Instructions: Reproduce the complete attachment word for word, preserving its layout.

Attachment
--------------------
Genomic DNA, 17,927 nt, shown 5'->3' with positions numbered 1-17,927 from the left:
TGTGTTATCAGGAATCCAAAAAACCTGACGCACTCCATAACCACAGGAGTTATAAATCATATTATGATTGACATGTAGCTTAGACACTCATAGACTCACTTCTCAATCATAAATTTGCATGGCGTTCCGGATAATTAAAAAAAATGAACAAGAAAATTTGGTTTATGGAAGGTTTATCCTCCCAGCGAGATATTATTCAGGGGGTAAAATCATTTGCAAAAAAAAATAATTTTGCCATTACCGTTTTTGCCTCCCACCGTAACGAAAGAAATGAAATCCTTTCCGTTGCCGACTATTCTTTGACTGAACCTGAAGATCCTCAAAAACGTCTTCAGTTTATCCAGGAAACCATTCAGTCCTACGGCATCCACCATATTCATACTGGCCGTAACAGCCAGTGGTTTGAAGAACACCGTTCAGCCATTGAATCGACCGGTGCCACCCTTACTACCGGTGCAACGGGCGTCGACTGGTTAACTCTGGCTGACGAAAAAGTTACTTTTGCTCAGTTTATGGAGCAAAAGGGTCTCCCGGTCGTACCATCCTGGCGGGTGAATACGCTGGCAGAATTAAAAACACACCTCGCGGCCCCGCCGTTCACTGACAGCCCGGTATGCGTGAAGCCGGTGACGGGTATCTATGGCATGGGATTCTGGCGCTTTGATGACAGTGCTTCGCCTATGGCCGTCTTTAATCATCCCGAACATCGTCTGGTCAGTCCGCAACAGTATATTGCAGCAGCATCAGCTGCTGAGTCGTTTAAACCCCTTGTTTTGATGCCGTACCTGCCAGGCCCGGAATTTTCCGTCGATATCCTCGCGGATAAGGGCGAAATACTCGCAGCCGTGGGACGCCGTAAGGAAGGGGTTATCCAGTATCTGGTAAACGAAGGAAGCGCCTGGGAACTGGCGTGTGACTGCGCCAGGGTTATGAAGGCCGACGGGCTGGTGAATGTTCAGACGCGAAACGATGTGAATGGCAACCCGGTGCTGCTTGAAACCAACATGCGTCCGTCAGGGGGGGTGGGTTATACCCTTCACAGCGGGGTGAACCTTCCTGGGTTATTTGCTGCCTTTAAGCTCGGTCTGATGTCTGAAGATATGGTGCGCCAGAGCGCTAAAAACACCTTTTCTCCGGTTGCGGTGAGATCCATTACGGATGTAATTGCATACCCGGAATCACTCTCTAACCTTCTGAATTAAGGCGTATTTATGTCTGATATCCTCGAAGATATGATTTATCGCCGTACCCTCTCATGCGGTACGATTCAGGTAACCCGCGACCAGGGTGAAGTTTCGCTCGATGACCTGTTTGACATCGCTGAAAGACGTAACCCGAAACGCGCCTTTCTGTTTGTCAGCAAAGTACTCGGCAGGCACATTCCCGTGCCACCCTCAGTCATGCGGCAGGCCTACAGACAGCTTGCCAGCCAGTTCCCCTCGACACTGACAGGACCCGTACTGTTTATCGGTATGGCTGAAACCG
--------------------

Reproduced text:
Genomic DNA, 17,927 nt, shown 5'->3' with positions numbered 1-17,927 from the left:
TGTGTTATCAGGAATCCAAAAAACCTGACGCACTCCATAACCACAGGAGTTATAAATCATATTATGATTGACATGTAGCTTAGACACTCATAGACTCACTTCTCAATCATAAATTTGCATGGCGTTCCGGATAATTAAAAAAAATGAACAAGAAAATTTGGTTTATGGAAGGTTTATCCTCCCAGCGAGATATTATTCAGGGGGTAAAATCATTTGCAAAAAAAAATAATTTTGCCATTACCGTTTTTGCCTCCCACCGTAACGAAAGAAATGAAATCCTTTCCGTTGCCGACTATTCTTTGACTGAACCTGAAGATCCTCAAAAACGTCTTCAGTTTATCCAGGAAACCATTCAGTCCTACGGCATCCACCATATTCATACTGGCCGTAACAGCCAGTGGTTTGAAGAACACCGTTCAGCCATTGAATCGACCGGTGCCACCCTTACTACCGGTGCAACGGGCGTCGACTGGTTAACTCTGGCTGACGAAAAAGTTACTTTTGCTCAGTTTATGGAGCAAAAGGGTCTCCCGGTCGTACCATCCTGGCGGGTGAATACGCTGGCAGAATTAAAAACACACCTCGCGGCCCCGCCGTTCACTGACAGCCCGGTATGCGTGAAGCCGGTGACGGGTATCTATGGCATGGGATTCTGGCGCTTTGATGACAGTGCTTCGCCTATGGCCGTCTTTAATCATCCCGAACATCGTCTGGTCAGTCCGCAACAGTATATTGCAGCAGCATCAGCTGCTGAGTCGTTTAAACCCCTTGTTTTGATGCCGTACCTGCCAGGCCCGGAATTTTCCGTCGATATCCTCGCGGATAAGGGCGAAATACTCGCAGCCGTGGGACGCCGTAAGGAAGGGGTTATCCAGTATCTGGTAAACGAAGGAAGCGCCTGGGAACTGGCGTGTGACTGCGCCAGGGTTATGAAGGCCGACGGGCTGGTGAATGTTCAGACGCGAAACGATGTGAATGGCAACCCGGTGCTGCTTGAAACCAACATGCGTCCGTCAGGGGGGGTGGGTTATACCCTTCACAGCGGGGTGAACCTTCCTGGGTTATTTGCTGCCTTTAAGCTCGGTCTGATGTCTGAAGATATGGTGCGCCAGAGCGCTAAAAACACCTTTTCTCCGGTTGCGGTGAGATCCATTACGGATGTAATTGCATACCCGGAATCACTCTCTAACCTTCTGAATTAAGGCGTATTTATGTCTGATATCCTCGAAGATATGATTTATCGCCGTACCCTCTCATGCGGTACGATTCAGGTAACCCGCGACCAGGGTGAAGTTTCGCTCGATGACCTGTTTGACATCGCTGAAAGACGTAACCCGAAACGCGCCTTTCTGTTTGTCAGCAAAGTACTCGGCAGGCACATTCCCGTGCCACCCTCAGTCATGCGGCAGGCCTACAGACAGCTTGCCAGCCAGTTCCCCTCGACACTGACAGGACCCGTACTGTTTATCGGTATGGCTGAAACCG